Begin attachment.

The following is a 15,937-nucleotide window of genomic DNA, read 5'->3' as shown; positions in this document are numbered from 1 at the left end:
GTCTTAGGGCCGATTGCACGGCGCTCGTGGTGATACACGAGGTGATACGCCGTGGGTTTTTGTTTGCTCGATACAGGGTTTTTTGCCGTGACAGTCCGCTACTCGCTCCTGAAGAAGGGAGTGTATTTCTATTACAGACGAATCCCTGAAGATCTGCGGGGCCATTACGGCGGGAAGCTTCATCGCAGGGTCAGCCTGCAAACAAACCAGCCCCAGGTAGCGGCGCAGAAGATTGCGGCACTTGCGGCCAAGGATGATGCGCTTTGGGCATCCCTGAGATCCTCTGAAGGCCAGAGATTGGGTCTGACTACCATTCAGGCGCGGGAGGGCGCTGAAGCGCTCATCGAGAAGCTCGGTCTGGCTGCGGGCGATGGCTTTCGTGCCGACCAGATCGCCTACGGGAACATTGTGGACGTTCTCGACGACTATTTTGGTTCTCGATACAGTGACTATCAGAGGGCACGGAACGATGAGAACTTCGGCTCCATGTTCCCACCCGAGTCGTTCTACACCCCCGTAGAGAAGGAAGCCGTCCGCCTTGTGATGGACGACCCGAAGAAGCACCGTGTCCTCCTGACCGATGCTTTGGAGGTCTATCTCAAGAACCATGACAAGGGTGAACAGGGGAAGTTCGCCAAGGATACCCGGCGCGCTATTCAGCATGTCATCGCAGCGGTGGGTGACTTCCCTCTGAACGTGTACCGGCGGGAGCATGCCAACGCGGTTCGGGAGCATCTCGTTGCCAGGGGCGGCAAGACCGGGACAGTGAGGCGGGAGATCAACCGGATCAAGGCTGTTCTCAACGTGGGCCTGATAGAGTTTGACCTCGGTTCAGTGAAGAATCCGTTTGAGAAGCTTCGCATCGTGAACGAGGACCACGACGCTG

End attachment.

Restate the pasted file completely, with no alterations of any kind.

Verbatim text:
The following is a 15,937-nucleotide window of genomic DNA, read 5'->3' as shown; positions in this document are numbered from 1 at the left end:
GTCTTAGGGCCGATTGCACGGCGCTCGTGGTGATACACGAGGTGATACGCCGTGGGTTTTTGTTTGCTCGATACAGGGTTTTTTGCCGTGACAGTCCGCTACTCGCTCCTGAAGAAGGGAGTGTATTTCTATTACAGACGAATCCCTGAAGATCTGCGGGGCCATTACGGCGGGAAGCTTCATCGCAGGGTCAGCCTGCAAACAAACCAGCCCCAGGTAGCGGCGCAGAAGATTGCGGCACTTGCGGCCAAGGATGATGCGCTTTGGGCATCCCTGAGATCCTCTGAAGGCCAGAGATTGGGTCTGACTACCATTCAGGCGCGGGAGGGCGCTGAAGCGCTCATCGAGAAGCTCGGTCTGGCTGCGGGCGATGGCTTTCGTGCCGACCAGATCGCCTACGGGAACATTGTGGACGTTCTCGACGACTATTTTGGTTCTCGATACAGTGACTATCAGAGGGCACGGAACGATGAGAACTTCGGCTCCATGTTCCCACCCGAGTCGTTCTACACCCCCGTAGAGAAGGAAGCCGTCCGCCTTGTGATGGACGACCCGAAGAAGCACCGTGTCCTCCTGACCGATGCTTTGGAGGTCTATCTCAAGAACCATGACAAGGGTGAACAGGGGAAGTTCGCCAAGGATACCCGGCGCGCTATTCAGCATGTCATCGCAGCGGTGGGTGACTTCCCTCTGAACGTGTACCGGCGGGAGCATGCCAACGCGGTTCGGGAGCATCTCGTTGCCAGGGGCGGCAAGACCGGGACAGTGAGGCGGGAGATCAACCGGATCAAGGCTGTTCTCAACGTGGGCCTGATAGAGTTTGACCTCGGTTCAGTGAAGAATCCGTTTGAGAAGCTTCGCATCGTGAACGAGGACCACGACGCTG